7. Sting, "Brand New Day"
Sting's "Brand New Day" has a lesson for inspiring motivation to start the New Year with fresh eyes: "Turn the clock to zero, buddy/Don't wanna be no fuddy-duddy/We started up a brand new day." The bright, catchy pop tune and its namesake 1999 album resonated with fans, landing it at No. 9 on the Billboard 200. The track (and album) earned Sting GRAMMYs — Best Male Pop Vocal Performance and Best Pop Album — at the 42nd GRAMMY Awards.
2017 Special Merit Awards: Sly Stone, Velvet Underground, Nina Simone
Shirley Caesar and Charley Pride are also among The Recording Academy's 2017 Special Merit Awards recipients
The Recording Academy announced its 2017 Special Merit Awards recipients. The Lifetime Achievement Award honorees are Shirley Caesar, Ahmad Jamal, Charley Pride, Jimmie Rodgers, Nina Simone, Sly Stone and The Velvet Underground. Thom Bell, Mo Ostin and Ralph S. Peer are Trustees Award honorees; Alan Dower Blumlein is the Technical GRAMMY Award recipient.
"This year's Special Merit Awards recipients comprise a prestigious group of diverse and influential creators who have crafted or contributed to some of the most distinctive recordings in music history," said Neil Portnow, President/CEO of The Recording Academy. "These exceptionally inspiring figures are being honored as legendary performers, creative architects, and technical visionaries. Their outstanding accomplishments and passion for their respective crafts have created a timeless legacy."
The Lifetime Achievement Award celebrates performers who have made outstanding contributions of artistic significance to the field of recording, while the Trustees Award honors contributions in areas other than performance. The recipients are determined by vote of The Recording Academy's National Board of Trustees. Technical GRAMMY Award recipients are voted on by The Academy's Producers & Engineers Wing Advisory Council and Chapter Committees, and are ratified by The Academy's Trustees. The award is presented to individuals and/or companies who have made contributions of outstanding technical significance to the recording industry.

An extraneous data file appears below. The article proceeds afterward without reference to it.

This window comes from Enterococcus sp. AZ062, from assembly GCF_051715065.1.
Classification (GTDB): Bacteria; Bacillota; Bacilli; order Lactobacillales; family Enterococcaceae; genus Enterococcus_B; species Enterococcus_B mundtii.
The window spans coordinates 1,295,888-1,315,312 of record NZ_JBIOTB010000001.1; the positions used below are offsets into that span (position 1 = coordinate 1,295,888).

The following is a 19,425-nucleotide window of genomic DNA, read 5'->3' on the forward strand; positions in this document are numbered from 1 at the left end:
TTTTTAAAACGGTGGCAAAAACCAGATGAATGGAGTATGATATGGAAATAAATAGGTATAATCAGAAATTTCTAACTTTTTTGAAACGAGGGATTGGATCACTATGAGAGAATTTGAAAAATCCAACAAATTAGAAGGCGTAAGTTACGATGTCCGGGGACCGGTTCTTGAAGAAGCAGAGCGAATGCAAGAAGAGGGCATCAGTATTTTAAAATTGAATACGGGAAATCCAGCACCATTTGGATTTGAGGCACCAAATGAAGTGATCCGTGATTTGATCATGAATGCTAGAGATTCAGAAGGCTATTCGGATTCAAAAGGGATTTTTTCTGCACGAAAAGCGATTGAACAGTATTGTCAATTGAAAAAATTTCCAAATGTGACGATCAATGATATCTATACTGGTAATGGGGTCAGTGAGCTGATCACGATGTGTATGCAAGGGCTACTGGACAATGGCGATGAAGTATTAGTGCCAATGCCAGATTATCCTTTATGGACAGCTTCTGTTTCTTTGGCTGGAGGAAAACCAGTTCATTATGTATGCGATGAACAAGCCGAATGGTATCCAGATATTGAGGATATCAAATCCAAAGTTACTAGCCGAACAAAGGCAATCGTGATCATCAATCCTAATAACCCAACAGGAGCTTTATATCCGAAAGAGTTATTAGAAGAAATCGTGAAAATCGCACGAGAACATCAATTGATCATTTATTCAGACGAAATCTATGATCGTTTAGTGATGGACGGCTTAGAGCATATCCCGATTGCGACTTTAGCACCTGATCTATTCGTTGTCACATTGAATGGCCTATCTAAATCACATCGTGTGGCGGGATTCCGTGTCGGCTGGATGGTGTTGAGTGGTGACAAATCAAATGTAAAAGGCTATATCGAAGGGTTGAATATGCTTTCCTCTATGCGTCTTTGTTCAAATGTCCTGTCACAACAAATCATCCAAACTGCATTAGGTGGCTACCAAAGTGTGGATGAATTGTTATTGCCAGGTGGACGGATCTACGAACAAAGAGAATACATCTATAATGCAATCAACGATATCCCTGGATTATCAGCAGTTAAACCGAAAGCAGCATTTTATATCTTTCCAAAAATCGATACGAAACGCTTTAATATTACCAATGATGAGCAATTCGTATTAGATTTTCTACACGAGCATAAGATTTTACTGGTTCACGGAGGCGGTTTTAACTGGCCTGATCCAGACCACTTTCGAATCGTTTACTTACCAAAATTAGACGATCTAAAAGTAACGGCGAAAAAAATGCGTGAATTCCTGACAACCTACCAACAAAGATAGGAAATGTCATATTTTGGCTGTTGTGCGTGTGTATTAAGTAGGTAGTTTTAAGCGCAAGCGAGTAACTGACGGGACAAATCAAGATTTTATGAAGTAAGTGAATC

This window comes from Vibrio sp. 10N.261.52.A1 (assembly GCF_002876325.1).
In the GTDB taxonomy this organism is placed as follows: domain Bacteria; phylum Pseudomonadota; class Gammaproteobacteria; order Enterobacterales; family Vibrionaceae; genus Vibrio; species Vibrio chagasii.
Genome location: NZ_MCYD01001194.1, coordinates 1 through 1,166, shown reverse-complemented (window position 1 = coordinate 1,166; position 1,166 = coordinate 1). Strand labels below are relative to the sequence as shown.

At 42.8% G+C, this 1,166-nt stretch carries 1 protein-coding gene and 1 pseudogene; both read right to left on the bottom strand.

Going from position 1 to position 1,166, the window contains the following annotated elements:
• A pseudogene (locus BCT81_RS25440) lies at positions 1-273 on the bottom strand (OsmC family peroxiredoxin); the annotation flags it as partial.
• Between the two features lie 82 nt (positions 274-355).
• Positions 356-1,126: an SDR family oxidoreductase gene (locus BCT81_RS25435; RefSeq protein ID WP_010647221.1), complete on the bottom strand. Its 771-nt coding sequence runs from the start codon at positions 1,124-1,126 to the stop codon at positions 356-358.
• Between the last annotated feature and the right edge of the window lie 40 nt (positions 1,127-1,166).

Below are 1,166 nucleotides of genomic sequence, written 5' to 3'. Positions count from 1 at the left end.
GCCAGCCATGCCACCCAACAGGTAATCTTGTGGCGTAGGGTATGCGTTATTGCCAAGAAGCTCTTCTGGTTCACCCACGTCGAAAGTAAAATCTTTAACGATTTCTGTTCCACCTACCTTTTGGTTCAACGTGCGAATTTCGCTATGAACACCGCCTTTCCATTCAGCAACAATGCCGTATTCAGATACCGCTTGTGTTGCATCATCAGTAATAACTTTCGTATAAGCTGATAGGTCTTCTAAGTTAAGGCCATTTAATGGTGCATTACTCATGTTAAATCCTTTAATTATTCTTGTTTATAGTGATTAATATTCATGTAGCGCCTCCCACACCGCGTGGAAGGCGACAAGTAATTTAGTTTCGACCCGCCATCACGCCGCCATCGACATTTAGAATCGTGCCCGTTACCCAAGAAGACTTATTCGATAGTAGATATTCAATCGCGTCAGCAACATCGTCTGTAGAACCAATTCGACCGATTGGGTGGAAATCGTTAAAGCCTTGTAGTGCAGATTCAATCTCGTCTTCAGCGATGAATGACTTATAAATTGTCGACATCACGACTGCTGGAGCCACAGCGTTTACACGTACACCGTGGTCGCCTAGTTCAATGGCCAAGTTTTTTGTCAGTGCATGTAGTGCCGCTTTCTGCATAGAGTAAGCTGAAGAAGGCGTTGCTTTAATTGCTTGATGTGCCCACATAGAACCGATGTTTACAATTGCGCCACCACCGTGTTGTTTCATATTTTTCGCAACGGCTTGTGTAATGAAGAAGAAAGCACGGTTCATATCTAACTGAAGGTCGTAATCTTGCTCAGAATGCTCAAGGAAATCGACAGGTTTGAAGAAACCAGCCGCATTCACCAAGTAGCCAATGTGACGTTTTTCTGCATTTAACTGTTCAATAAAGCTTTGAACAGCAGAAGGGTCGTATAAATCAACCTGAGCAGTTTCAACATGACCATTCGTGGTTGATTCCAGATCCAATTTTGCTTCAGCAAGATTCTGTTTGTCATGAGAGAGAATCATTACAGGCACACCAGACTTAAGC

Additionally, The Recording Academy and Hal Leonard Books will release A GRAMMY Salute To Music Legends, a hardcover book that collects two decades of artist-written tributes to The Academy's annual Special Merit Awards honorees. Among those who have written tributes included in the book are Eric Clapton, Elvis Costello, Red Hot Chili Peppers bassist Flea, Whoopi Goldberg, Ice Cube, Miranda Lambert, Queen guitarist Brian May, Dolly Parton, Carly Simon, Patti Smith and Yo-Yo Ma. The tributes were originally commissioned for the annual GRAMMY Awards program book and never published widely until now. A GRAMMY Salute To Music Legends will be available in early January.
The 59th GRAMMY Awards will take place Sunday, Feb. 12, 2017, live from Staples Center in Los Angeles and broadcast on the CBS Television Network from 8–11:30 pm ET/5–8:30 pm PT. Follow Recording Academy/GRAMMYs on Facebook, Twitter and Instagram and use #GRAMMYs to join the conversation.
Let Freedom Ring With The March On Washington GRAMMY Playlist
Celebrate the 50th Anniversary of the March on Washington with a song
On Aug. 28, 1963, Dr. Martin Luther King Jr. stood on the steps of the Lincoln Memorial in Washington, D.C., and declared in his landmark "I Have A Dream" speech, "Now is the time to lift our nation from the quicksands of racial injustice to the solid rock of brotherhood."
In 2012 The Recording Academy recognized King's speech for its historical significance by inducting the recording into the GRAMMY Hall Of Fame. Delivered before 250,000 people, "I Have A Dream" culminated the March on Washington for Jobs and Freedom, a rally organized by a coalition of civil rights organizations that called for the passage of meaningful civil rights legislation and a program to provide jobs, among other demands.